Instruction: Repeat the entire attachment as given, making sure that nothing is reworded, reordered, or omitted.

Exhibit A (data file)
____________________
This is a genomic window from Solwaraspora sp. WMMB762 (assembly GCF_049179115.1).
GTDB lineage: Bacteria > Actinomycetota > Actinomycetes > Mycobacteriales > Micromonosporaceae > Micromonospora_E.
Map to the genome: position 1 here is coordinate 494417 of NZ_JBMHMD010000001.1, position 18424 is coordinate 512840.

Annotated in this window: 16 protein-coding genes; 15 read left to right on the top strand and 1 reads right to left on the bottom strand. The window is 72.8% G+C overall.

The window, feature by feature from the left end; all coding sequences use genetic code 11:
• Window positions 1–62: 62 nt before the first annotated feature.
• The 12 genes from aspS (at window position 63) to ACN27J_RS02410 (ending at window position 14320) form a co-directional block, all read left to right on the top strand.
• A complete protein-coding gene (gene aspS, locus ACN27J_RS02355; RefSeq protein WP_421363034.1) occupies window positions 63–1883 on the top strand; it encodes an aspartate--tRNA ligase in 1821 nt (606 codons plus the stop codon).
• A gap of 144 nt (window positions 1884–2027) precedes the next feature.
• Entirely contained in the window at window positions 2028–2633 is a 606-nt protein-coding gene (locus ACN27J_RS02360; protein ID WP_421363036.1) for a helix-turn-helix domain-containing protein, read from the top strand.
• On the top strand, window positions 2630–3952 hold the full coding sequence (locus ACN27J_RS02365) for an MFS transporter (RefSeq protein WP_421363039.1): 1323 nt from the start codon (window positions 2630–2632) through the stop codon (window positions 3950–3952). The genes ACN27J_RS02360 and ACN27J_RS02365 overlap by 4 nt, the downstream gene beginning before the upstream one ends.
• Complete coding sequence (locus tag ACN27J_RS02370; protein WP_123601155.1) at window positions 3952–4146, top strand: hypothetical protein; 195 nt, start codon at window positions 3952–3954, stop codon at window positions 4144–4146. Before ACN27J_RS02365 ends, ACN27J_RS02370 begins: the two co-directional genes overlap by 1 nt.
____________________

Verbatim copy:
This is a genomic window from Solwaraspora sp. WMMB762 (assembly GCF_049179115.1).
GTDB lineage: Bacteria > Actinomycetota > Actinomycetes > Mycobacteriales > Micromonosporaceae > Micromonospora_E.
Map to the genome: position 1 here is coordinate 494417 of NZ_JBMHMD010000001.1, position 18424 is coordinate 512840.

Annotated in this window: 16 protein-coding genes; 15 read left to right on the top strand and 1 reads right to left on the bottom strand. The window is 72.8% G+C overall.

The window, feature by feature from the left end; all coding sequences use genetic code 11:
• Window positions 1–62: 62 nt before the first annotated feature.
• The 12 genes from aspS (at window position 63) to ACN27J_RS02410 (ending at window position 14320) form a co-directional block, all read left to right on the top strand.
• A complete protein-coding gene (gene aspS, locus ACN27J_RS02355; RefSeq protein WP_421363034.1) occupies window positions 63–1883 on the top strand; it encodes an aspartate--tRNA ligase in 1821 nt (606 codons plus the stop codon).
• A gap of 144 nt (window positions 1884–2027) precedes the next feature.
• Entirely contained in the window at window positions 2028–2633 is a 606-nt protein-coding gene (locus ACN27J_RS02360; protein ID WP_421363036.1) for a helix-turn-helix domain-containing protein, read from the top strand.
• On the top strand, window positions 2630–3952 hold the full coding sequence (locus ACN27J_RS02365) for an MFS transporter (RefSeq protein WP_421363039.1): 1323 nt from the start codon (window positions 2630–2632) through the stop codon (window positions 3950–3952). The genes ACN27J_RS02360 and ACN27J_RS02365 overlap by 4 nt, the downstream gene beginning before the upstream one ends.
• Complete coding sequence (locus tag ACN27J_RS02370; protein WP_123601155.1) at window positions 3952–4146, top strand: hypothetical protein; 195 nt, start codon at window positions 3952–3954, stop codon at window positions 4144–4146. Before ACN27J_RS02365 ends, ACN27J_RS02370 begins: the two co-directional genes overlap by 1 nt.